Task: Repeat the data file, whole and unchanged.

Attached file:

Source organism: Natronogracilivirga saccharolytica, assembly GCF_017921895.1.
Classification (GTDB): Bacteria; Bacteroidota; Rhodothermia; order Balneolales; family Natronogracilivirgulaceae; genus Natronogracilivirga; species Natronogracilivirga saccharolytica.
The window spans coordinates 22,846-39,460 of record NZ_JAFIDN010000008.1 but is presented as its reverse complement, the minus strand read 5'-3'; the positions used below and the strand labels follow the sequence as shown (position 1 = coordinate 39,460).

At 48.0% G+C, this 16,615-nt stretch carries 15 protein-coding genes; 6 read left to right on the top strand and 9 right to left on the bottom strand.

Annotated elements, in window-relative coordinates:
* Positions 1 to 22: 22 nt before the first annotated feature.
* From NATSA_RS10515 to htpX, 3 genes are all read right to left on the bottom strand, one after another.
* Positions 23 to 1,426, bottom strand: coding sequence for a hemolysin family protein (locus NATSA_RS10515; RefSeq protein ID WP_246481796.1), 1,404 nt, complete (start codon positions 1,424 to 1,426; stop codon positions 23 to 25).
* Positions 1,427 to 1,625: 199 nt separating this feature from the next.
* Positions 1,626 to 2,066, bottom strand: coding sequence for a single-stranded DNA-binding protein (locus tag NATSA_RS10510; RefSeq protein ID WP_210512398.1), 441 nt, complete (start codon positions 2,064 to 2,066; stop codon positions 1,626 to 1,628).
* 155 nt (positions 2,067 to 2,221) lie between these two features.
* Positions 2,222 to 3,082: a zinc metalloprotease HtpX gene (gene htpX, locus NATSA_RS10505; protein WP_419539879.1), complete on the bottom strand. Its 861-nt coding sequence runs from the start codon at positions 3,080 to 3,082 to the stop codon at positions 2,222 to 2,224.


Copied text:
Source organism: Natronogracilivirga saccharolytica, assembly GCF_017921895.1.
Classification (GTDB): Bacteria; Bacteroidota; Rhodothermia; order Balneolales; family Natronogracilivirgulaceae; genus Natronogracilivirga; species Natronogracilivirga saccharolytica.
The window spans coordinates 22,846-39,460 of record NZ_JAFIDN010000008.1 but is presented as its reverse complement, the minus strand read 5'-3'; the positions used below and the strand labels follow the sequence as shown (position 1 = coordinate 39,460).

At 48.0% G+C, this 16,615-nt stretch carries 15 protein-coding genes; 6 read left to right on the top strand and 9 right to left on the bottom strand.

Annotated elements, in window-relative coordinates:
* Positions 1 to 22: 22 nt before the first annotated feature.
* From NATSA_RS10515 to htpX, 3 genes are all read right to left on the bottom strand, one after another.
* Positions 23 to 1,426, bottom strand: coding sequence for a hemolysin family protein (locus NATSA_RS10515; RefSeq protein ID WP_246481796.1), 1,404 nt, complete (start codon positions 1,424 to 1,426; stop codon positions 23 to 25).
* Positions 1,427 to 1,625: 199 nt separating this feature from the next.
* Positions 1,626 to 2,066, bottom strand: coding sequence for a single-stranded DNA-binding protein (locus tag NATSA_RS10510; RefSeq protein ID WP_210512398.1), 441 nt, complete (start codon positions 2,064 to 2,066; stop codon positions 1,626 to 1,628).
* 155 nt (positions 2,067 to 2,221) lie between these two features.
* Positions 2,222 to 3,082: a zinc metalloprotease HtpX gene (gene htpX, locus NATSA_RS10505; protein WP_419539879.1), complete on the bottom strand. Its 861-nt coding sequence runs from the start codon at positions 3,080 to 3,082 to the stop codon at positions 2,222 to 2,224.